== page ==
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On 21 June 1919 the ships of the German High Seas Fleet – interned at Scapa Flow since the Armistice – began to founder, taking their British custodians completely by surprise. In breach of agreed terms, the fleet dramatically scuttled itself, in a well-planned operation that consigned nearly half a million tons, and 54 of 72 ships, to the bottom of the sheltered anchorage in a gesture of Wagnerian proportions.
This much is well-known, but even a century after the ‘Grand Scuttle’ many questions remain. Was von Reuter, the fleet’s commander, acting under orders or was it his own initiative? Why was 21 June chosen? Did the British connive in, or even encourage the action? Could more have been done to save the ships? Was it legally justified? And what were the international ramifications?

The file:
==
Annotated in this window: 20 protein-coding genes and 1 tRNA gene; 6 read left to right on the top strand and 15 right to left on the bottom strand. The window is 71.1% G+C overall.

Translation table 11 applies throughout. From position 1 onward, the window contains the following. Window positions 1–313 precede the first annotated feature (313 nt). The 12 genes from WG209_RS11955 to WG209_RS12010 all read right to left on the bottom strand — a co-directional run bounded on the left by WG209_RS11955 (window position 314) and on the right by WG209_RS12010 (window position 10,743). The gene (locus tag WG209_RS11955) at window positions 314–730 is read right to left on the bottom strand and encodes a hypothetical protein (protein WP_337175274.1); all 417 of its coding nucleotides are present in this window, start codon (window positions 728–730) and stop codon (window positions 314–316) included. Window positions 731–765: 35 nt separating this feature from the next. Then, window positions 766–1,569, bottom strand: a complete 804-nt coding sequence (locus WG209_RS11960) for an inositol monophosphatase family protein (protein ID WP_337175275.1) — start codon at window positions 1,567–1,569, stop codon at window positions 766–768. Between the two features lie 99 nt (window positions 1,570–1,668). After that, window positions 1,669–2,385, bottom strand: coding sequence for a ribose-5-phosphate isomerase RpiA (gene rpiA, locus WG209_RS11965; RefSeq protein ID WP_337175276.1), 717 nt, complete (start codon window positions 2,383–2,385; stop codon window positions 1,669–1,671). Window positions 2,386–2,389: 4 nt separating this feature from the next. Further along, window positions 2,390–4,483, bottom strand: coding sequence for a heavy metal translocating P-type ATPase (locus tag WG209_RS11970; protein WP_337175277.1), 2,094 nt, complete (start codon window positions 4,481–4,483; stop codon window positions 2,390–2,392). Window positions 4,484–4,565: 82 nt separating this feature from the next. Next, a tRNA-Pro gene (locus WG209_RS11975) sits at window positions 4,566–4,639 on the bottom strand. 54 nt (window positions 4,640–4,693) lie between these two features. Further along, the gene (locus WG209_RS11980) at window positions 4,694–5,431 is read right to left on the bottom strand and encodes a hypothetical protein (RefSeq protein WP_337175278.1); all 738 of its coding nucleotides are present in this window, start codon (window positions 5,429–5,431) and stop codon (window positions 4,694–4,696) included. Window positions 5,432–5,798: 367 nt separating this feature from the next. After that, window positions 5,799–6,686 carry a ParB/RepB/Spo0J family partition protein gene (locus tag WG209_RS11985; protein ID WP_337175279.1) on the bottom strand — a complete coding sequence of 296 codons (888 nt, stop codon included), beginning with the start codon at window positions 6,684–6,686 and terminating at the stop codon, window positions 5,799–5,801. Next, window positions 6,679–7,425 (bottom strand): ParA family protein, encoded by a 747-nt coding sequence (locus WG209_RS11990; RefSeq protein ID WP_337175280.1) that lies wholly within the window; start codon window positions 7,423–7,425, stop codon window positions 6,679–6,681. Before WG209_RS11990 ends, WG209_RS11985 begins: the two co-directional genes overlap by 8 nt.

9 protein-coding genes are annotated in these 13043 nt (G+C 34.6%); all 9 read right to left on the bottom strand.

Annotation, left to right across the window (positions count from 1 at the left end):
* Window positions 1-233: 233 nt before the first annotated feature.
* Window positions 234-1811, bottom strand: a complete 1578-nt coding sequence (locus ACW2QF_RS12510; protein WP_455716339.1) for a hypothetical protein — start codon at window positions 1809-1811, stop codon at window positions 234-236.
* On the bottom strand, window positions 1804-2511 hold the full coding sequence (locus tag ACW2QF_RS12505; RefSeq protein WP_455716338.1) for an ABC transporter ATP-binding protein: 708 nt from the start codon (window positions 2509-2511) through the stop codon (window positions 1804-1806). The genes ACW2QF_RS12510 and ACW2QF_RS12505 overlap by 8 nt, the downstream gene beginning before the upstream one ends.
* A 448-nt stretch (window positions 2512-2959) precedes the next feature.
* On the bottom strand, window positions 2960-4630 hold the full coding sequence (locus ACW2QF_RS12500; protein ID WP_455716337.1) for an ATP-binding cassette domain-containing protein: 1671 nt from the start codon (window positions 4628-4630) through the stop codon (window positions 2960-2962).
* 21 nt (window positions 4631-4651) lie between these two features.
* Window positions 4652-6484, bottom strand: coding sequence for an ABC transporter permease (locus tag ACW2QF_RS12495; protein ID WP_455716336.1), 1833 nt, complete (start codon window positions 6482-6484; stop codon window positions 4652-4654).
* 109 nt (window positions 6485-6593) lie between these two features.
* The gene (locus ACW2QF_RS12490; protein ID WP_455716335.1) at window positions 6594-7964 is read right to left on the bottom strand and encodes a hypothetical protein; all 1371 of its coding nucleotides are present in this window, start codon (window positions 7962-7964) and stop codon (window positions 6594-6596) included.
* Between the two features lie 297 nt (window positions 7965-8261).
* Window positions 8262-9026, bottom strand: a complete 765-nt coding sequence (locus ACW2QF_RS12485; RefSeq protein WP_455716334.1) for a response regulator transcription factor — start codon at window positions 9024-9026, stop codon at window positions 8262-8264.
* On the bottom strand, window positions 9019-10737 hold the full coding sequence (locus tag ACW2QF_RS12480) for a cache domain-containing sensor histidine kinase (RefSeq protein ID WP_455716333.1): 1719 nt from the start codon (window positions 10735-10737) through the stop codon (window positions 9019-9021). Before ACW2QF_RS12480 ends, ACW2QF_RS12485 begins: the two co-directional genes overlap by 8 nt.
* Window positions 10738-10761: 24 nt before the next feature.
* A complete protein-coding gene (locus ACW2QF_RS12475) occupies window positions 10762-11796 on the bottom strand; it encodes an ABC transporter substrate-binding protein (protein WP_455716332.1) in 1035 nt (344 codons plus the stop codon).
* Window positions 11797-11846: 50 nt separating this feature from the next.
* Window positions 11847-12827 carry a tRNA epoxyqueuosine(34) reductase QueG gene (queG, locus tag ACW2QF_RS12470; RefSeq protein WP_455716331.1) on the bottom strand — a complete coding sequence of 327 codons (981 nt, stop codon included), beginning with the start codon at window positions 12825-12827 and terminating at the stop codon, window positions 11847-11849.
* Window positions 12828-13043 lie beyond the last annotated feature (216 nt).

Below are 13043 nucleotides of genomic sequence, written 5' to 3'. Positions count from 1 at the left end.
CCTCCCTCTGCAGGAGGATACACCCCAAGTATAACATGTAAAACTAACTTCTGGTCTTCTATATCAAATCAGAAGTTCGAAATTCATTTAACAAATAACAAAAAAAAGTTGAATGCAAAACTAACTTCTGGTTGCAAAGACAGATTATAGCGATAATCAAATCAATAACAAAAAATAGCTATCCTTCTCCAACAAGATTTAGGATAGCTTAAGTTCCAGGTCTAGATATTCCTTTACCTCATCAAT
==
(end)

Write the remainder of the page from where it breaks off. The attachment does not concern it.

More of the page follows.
This new book analyses all these issues, beginning with the fleet mutiny in the last months of the War that precipitated a social revolution in Germany and the eventual collapse of the will to fight. The Armistice terms imposed the humiliation of virtual surrender on the High Seas Fleet, and the conditions under which it was interned are described in detail. Meanwhile the victorious Allies wrangled over the fate of the ships, an issue that threatened the whole peace process.
Using much new material from German sources and a host of eye-witness testimonies, the circumstances of the scuttling itself are meticulously reconstructed, while the aftermath for all parties is clearly laid out. The story concludes with ‘the biggest salvage operation in history’ and a chapter on the significance of the scuttling to the post-war balance of naval power.
Published to coincide with the centenary, this book is an important reassessment of the last great action of the First World War.
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